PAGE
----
posted by Thom Holwerda on Wed 13th May 2009 22:02 UTC
IconIt seems like we're getting even more signs that netbooks haven't been doing very well lately. Research figures by IDC on the processor market seem to paint a not-so-rosy picture of sales of Intel's Atom processor, and then figures coming in from DisplaySearch seem to paint a different picture. What's going on here?

IDC's figures for the first quarter of this year show a decline in the sales of processors, but that's normal for this time of the year. The decline was slightly sharper than normal, but not as bad as it could've been. The decline in sales, fanned by the financial troubles in the world, did have a positive effect for AMD: its market share increased by 4.5% at Intel's expense.

The IDC numbers for Intel's Atom processer are in line with that of Intel itself during its most recent earnings call: the numbers are bad. IDC saw a 33% decline, Intel 27%. Does this mean sales of netbooks are dropping catastrophically as well? Ars' Jon Stokes, whose opinion I value a great deal, says he doesn't know what to think of this.

I'm not quite sure what to say about these Atom numbers, since they certainly don't fit the "netbooks are the only hot thing in this down market" script very well. They also doesn't fit with IDC's previously released numbers that show netbooks sales increasing in the first quarter. It's likely that there was some sort of inventory-clearing dynamic going on here, where retailers sold down their inventory without replenishing it to the same levels as previously. This makes sense, as I've read in numerous places that retailers across all industries currently would rather not tie up capital in inventory, preferring instead to remain liquid as long as possible. This means that orders from suppliers come in smaller, higher-frequency bursts that more closely match actual demand.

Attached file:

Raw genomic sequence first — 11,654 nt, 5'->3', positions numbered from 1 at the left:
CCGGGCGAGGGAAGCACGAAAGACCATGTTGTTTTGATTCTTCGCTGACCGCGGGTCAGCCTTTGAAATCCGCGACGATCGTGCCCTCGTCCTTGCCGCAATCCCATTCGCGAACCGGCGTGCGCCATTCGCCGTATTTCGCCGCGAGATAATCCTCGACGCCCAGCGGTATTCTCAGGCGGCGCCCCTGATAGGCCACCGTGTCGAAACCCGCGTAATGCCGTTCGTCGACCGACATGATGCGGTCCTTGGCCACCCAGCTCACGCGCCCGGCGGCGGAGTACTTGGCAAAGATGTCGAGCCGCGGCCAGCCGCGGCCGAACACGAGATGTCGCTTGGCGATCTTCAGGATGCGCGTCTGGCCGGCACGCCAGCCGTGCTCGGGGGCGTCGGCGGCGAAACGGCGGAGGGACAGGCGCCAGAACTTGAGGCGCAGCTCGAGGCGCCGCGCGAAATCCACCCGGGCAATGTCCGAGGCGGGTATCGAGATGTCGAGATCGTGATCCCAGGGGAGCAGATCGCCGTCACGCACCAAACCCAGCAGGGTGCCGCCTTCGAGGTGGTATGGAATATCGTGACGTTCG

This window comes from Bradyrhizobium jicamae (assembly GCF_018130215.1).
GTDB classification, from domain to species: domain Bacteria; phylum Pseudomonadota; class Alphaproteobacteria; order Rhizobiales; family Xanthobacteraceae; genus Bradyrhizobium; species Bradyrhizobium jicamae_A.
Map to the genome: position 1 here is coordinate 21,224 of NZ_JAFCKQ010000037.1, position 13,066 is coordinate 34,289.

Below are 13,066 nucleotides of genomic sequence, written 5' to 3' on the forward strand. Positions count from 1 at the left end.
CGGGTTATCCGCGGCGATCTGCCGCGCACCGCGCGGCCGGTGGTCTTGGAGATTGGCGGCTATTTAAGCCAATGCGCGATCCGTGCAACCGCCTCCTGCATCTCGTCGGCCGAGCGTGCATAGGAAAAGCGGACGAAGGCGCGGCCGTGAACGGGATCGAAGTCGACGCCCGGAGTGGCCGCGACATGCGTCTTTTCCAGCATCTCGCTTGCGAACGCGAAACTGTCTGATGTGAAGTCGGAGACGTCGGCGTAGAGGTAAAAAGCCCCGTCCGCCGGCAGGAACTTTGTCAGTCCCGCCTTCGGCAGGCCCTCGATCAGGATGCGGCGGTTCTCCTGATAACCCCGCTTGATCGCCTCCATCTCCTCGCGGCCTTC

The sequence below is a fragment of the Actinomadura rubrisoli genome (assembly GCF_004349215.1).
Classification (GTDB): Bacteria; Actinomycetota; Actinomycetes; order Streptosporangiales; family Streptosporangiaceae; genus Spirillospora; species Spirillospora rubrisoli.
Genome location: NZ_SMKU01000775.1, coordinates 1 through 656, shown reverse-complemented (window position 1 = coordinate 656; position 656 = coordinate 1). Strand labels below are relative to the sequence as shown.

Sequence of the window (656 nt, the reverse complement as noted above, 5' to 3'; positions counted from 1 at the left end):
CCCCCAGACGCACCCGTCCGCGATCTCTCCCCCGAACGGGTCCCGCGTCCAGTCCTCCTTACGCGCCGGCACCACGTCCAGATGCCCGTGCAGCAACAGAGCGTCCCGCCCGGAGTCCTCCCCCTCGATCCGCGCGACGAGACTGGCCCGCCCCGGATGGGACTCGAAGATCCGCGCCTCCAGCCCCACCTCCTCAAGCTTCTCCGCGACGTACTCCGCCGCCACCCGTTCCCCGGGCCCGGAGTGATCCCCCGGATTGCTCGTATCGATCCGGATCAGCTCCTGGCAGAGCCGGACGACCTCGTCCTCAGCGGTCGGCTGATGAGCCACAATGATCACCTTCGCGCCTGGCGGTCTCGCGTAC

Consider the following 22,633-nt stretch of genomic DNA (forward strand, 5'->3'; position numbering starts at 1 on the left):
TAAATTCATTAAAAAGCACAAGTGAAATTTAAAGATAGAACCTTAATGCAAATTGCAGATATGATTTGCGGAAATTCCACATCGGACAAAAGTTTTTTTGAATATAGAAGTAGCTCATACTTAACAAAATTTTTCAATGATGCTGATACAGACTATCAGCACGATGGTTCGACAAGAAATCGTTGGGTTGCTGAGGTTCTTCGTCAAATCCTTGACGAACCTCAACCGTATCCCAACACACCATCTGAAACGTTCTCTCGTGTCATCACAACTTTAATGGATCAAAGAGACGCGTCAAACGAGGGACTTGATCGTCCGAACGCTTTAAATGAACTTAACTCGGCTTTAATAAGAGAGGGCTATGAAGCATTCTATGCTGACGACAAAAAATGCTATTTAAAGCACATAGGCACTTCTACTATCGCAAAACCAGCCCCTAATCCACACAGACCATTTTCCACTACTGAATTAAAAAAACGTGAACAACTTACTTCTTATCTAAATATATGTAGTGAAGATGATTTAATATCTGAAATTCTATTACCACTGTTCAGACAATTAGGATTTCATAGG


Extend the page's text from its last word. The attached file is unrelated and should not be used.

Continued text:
Jon is generally a guy to listen to when it comes to the processor business, and it might turn out he is right - if the figures released by DisplaySearch are anything to go by. According to those figures, netbook market penetration increased during the first quarter of 2009, to where netbooks now measure 20% of the total notebook market.

If we look at sales of notebooks year-over-year, netbooks have played a vital role in this market segment. If netbooks are taken out of the equation, notebook sales would have dropped 19% year-over-year - however, thanks to netbooks, they dropped only 3%.

It seems like the recent doubts about the sustainability of the netbook market may have been a bit premature. Still, this market is very young, and making any conclusive statements about its future-proofness are premature as well.

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